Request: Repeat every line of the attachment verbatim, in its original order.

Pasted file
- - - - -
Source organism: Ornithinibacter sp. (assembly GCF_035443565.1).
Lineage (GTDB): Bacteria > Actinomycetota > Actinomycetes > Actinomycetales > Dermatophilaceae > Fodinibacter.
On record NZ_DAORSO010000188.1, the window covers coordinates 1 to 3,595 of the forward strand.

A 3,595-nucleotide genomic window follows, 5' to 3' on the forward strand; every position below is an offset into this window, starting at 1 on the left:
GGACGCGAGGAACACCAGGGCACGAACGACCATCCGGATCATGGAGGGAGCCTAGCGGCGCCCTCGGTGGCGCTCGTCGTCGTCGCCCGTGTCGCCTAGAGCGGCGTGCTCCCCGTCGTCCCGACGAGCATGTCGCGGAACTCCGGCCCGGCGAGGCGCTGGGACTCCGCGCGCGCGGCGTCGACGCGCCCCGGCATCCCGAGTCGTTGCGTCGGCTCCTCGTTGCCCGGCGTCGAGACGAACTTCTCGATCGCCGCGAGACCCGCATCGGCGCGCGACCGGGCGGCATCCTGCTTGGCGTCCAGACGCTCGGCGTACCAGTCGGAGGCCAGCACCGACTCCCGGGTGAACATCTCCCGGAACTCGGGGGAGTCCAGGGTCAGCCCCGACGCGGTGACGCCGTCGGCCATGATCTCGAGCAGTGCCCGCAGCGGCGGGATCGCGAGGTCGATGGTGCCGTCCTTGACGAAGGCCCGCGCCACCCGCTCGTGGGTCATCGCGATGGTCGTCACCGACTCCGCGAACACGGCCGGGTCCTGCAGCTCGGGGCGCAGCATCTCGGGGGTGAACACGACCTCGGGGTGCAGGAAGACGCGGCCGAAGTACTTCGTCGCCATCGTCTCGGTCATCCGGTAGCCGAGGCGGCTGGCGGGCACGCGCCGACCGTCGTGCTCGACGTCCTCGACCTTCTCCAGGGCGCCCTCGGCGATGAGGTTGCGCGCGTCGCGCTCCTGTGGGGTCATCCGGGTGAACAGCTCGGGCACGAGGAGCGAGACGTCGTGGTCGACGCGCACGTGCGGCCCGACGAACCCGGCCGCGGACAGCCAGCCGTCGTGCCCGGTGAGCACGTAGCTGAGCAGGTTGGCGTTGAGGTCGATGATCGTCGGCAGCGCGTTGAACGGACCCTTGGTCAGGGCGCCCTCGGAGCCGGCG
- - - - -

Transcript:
Source organism: Ornithinibacter sp. (assembly GCF_035443565.1).
Lineage (GTDB): Bacteria > Actinomycetota > Actinomycetes > Actinomycetales > Dermatophilaceae > Fodinibacter.
On record NZ_DAORSO010000188.1, the window covers coordinates 1 to 3,595 of the forward strand.

A 3,595-nucleotide genomic window follows, 5' to 3' on the forward strand; every position below is an offset into this window, starting at 1 on the left:
GGACGCGAGGAACACCAGGGCACGAACGACCATCCGGATCATGGAGGGAGCCTAGCGGCGCCCTCGGTGGCGCTCGTCGTCGTCGCCCGTGTCGCCTAGAGCGGCGTGCTCCCCGTCGTCCCGACGAGCATGTCGCGGAACTCCGGCCCGGCGAGGCGCTGGGACTCCGCGCGCGCGGCGTCGACGCGCCCCGGCATCCCGAGTCGTTGCGTCGGCTCCTCGTTGCCCGGCGTCGAGACGAACTTCTCGATCGCCGCGAGACCCGCATCGGCGCGCGACCGGGCGGCATCCTGCTTGGCGTCCAGACGCTCGGCGTACCAGTCGGAGGCCAGCACCGACTCCCGGGTGAACATCTCCCGGAACTCGGGGGAGTCCAGGGTCAGCCCCGACGCGGTGACGCCGTCGGCCATGATCTCGAGCAGTGCCCGCAGCGGCGGGATCGCGAGGTCGATGGTGCCGTCCTTGACGAAGGCCCGCGCCACCCGCTCGTGGGTCATCGCGATGGTCGTCACCGACTCCGCGAACACGGCCGGGTCCTGCAGCTCGGGGCGCAGCATCTCGGGGGTGAACACGACCTCGGGGTGCAGGAAGACGCGGCCGAAGTACTTCGTCGCCATCGTCTCGGTCATCCGGTAGCCGAGGCGGCTGGCGGGCACGCGCCGACCGTCGTGCTCGACGTCCTCGACCTTCTCCAGGGCGCCCTCGGCGATGAGGTTGCGCGCGTCGCGCTCCTGTGGGGTCATCCGGGTGAACAGCTCGGGCACGAGGAGCGAGACGTCGTGGTCGACGCGCACGTGCGGCCCGACGAACCCGGCCGCGGACAGCCAGCCGTCGTGCCCGGTGAGCACGTAGCTGAGCAGGTTGGCGTTGAGGTCGATGATCGTCGGCAGCGCGTTGAACGGACCCTTGGTCAGGGCGCCCTCGGAGCCGGCG